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NY AG Leticia James Takes Action Over Country’s Athele Ban On Transgenders

New York Attorney General Letitia James (D) on Friday demanded that a Nassau County official immediately repeal an executive order restricting the ability of transgender women and girls to participate in athletic events at county-run facilities, arguing it is “in clear violation” of state law.

“The law is perfectly clear: you cannot discriminate against a person because of their gender identity or expression. We have no room for hate or bigotry in New York,” James said in a statement , referring to an executive order issued last week by Nassau County executive Bruce Blakeman.

Blakeman’s order, which prohibits athletic events that allow transgender girls to participate in accordance with their gender identity from being held at county-run facilities, is “transphobic and blatantly illegal,” James said.

“Nassau County must immediately rescind the order, or we will not hesitate to take decisive legal action,” she said.

Under Blakeman’s executive order , which was signed Feb. 22 and took effect immediately, an individual’s gender is defined as their “biological sex at birth.” Local athletic teams, leagues, organizations and programs must “expressly designate” participation based on members’ sex assigned at birth, and permits must be denied to those who allow transgender girls to compete with or against cisgender girls.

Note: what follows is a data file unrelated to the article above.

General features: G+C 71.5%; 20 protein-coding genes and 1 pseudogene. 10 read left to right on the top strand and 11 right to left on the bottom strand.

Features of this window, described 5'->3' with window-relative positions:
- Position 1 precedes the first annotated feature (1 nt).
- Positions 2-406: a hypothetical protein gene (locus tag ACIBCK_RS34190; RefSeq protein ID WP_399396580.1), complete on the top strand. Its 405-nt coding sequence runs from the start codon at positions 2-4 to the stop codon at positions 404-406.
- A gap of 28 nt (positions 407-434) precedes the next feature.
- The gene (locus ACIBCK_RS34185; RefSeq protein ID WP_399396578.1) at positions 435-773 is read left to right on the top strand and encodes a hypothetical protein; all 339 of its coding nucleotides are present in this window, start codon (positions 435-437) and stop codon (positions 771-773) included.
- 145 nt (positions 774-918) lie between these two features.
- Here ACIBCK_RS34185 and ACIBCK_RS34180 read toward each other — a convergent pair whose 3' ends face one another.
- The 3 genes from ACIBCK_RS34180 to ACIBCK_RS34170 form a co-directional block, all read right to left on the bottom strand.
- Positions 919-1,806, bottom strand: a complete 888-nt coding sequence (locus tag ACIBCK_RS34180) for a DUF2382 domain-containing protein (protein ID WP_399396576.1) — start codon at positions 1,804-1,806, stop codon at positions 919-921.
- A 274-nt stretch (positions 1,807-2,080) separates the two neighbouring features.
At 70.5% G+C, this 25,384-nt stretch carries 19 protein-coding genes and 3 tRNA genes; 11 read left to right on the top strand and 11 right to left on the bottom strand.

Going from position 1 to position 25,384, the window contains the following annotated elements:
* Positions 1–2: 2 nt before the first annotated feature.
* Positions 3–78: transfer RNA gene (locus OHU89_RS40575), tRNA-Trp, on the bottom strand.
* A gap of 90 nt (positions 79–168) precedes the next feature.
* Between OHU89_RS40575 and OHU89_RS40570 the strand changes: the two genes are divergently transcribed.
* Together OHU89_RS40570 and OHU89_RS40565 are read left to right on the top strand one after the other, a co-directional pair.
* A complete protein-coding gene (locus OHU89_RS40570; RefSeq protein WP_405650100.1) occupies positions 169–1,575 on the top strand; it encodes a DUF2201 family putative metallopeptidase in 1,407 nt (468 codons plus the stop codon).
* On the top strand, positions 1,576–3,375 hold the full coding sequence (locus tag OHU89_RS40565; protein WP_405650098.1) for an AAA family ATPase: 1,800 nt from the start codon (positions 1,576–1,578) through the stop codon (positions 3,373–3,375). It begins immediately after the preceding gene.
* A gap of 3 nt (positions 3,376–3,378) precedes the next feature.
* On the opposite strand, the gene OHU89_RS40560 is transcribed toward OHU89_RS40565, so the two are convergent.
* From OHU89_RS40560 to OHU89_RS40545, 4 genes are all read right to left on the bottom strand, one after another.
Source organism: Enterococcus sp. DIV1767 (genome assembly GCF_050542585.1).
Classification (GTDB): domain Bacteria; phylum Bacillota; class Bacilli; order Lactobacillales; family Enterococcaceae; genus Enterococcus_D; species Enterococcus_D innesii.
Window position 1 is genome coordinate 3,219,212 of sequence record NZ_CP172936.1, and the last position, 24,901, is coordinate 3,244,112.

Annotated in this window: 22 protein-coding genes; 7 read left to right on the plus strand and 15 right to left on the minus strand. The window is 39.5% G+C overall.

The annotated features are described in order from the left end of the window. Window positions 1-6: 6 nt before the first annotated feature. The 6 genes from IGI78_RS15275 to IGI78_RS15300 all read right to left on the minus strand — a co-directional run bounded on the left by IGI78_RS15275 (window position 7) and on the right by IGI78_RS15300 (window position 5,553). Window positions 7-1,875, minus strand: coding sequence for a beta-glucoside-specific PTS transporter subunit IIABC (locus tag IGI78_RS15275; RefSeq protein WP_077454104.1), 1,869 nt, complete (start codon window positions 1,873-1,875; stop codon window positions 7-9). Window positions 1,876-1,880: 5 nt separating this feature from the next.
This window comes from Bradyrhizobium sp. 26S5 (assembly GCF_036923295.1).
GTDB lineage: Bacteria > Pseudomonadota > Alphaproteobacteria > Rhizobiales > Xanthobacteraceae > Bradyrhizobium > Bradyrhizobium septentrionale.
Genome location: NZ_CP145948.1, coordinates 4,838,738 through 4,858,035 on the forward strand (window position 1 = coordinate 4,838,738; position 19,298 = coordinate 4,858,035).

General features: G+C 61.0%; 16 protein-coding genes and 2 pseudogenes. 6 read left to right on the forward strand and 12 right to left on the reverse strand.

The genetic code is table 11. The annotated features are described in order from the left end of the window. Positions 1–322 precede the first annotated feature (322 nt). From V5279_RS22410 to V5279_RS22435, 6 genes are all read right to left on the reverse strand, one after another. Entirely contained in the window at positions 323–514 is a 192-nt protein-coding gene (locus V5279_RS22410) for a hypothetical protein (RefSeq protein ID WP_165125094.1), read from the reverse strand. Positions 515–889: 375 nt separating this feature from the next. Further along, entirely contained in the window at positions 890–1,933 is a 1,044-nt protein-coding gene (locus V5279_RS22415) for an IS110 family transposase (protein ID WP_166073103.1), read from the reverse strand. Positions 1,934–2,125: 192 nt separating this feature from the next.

Blakeman at a news conference last week said transgender athletes, regardless of their gender identity, are still allowed to compete in all-boys or coed leagues in the county. The order applies to more than 100 public venues, including parks, baseball fields, basketball courts, swimming pools and ice rinks.

In a cease and desist letter sent Friday to Blakeman, James’s office demanded that the executive order be repealed within five business days.

“Failure to comply with this directive may result in further legal action,” Sandra Park, chief of the office’s Civil Rights Bureau, wrote in the letter.

Blakeman’s executive order, according to Park’s letter, violates the state’s human rights law, which makes it illegal for places of public accommodation, including those owned or operated by a local government entity, to discriminate based on sex or gender identity or expression.

“These prohibited types of discrimination are exactly what the Order imposes on transgender women and girls participating in women and girls’ teams in the County, as well as teams, leagues, and other sports entities and organizations that welcome the participation of transgender women and girls, but which will have to discriminate against them to comply with the Order’s terms,” Park wrote.

By only targeting transgender women and girls, the executive order will also impose increased scrutiny on female sports teams, Park wrote, and may result in subjecting female athletes to “intrusive and inappropriate inquiries or verification requirements that will harm cisgender and transgender women and girls alike.”

Officials in at least two dozen states with similar restrictions on transgender athletes have grappled with how to enforce them. Officials in Florida last year weighed tracking student-athletes’ menstrual cycles, though that proposal was eventually voted down by the state’s high school athletic association after widespread outrage.

In Utah, a state school board member was censured last month after she falsely suggested in a Facebook post that a female student in her district is transgender, provoking a tidal wave of online threats against the student and increased security at her school.

Blakeman on Friday signaled no plans to rescind his executive order, despite the state’s promise of legal action.

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